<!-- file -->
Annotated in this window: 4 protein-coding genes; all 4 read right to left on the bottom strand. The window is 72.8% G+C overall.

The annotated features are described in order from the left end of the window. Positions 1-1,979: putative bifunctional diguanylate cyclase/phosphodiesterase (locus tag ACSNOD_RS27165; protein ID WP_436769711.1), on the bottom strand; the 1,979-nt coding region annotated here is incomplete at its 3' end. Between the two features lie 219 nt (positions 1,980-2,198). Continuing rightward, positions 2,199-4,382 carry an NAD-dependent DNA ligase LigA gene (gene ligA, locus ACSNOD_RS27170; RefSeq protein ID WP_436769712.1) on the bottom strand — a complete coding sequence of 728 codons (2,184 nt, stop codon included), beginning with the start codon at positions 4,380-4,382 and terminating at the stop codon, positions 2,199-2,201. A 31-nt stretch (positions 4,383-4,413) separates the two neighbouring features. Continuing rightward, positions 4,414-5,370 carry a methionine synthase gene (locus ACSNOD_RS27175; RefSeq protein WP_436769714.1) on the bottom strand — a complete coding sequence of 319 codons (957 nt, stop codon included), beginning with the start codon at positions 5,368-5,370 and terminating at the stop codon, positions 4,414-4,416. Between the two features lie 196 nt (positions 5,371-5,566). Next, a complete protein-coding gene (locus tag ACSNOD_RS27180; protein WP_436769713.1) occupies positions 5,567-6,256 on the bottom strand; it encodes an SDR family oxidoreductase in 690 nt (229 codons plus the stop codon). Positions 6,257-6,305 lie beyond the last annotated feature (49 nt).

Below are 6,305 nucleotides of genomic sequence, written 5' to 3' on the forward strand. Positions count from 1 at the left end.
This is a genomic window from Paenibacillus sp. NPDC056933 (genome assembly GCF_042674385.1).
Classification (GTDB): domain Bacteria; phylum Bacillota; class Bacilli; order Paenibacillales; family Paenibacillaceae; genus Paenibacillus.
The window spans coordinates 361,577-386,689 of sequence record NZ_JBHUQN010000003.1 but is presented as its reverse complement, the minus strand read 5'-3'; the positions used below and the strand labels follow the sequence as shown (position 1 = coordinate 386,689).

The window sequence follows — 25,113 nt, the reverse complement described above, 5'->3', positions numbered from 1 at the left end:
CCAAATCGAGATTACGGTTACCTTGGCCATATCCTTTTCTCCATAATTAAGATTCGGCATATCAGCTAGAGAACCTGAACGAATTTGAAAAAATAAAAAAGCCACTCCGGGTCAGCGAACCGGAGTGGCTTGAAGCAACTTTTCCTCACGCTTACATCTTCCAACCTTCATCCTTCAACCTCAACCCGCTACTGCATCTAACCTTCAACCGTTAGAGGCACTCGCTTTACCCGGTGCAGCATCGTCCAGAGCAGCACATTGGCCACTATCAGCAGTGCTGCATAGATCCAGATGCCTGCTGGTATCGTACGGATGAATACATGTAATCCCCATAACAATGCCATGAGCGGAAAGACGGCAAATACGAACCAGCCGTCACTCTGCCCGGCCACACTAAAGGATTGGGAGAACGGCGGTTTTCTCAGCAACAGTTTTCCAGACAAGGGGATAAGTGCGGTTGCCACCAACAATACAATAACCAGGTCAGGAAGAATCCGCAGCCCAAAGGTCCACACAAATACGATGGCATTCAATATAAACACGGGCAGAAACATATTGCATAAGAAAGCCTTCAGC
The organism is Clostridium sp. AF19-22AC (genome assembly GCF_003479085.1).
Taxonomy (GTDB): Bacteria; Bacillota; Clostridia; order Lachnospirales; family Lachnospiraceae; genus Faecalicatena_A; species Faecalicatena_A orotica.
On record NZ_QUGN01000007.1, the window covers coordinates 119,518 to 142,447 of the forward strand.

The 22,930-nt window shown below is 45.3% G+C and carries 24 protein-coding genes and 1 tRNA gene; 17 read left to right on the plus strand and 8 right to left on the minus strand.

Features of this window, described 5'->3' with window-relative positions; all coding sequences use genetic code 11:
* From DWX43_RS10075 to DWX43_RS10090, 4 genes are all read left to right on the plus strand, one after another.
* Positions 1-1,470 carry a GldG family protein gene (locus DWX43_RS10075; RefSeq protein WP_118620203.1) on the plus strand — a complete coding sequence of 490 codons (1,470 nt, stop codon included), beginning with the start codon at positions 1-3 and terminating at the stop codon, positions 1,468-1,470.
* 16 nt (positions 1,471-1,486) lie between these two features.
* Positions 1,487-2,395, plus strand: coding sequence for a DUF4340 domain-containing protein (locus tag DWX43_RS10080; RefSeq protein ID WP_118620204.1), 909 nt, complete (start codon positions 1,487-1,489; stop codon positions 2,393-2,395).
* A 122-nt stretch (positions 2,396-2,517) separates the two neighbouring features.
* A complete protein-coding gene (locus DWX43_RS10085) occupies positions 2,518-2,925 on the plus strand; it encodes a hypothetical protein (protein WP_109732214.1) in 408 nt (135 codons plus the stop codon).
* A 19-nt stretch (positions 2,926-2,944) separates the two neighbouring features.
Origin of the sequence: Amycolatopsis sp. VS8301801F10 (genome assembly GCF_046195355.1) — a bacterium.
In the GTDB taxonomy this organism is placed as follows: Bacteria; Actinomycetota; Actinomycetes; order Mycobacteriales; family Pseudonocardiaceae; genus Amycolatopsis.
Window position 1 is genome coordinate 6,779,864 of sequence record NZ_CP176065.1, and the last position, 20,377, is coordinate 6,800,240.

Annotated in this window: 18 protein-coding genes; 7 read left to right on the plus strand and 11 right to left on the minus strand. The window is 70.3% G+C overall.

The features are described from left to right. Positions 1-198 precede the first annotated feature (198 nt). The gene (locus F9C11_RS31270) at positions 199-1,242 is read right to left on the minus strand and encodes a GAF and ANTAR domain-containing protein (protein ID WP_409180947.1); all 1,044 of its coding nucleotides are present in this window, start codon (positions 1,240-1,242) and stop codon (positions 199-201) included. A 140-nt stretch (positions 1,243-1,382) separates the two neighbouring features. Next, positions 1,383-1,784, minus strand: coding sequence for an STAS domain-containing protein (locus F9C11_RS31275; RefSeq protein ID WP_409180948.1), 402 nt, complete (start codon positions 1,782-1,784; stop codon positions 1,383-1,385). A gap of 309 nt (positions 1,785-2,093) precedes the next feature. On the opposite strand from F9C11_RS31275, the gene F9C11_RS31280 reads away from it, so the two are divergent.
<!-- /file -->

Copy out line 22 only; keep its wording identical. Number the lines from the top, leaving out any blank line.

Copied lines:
In the GTDB taxonomy this organism is placed as follows: Bacteria; Actinomycetota; Actinomycetes; order Mycobacteriales; family Pseudonocardiaceae; genus Amycolatopsis.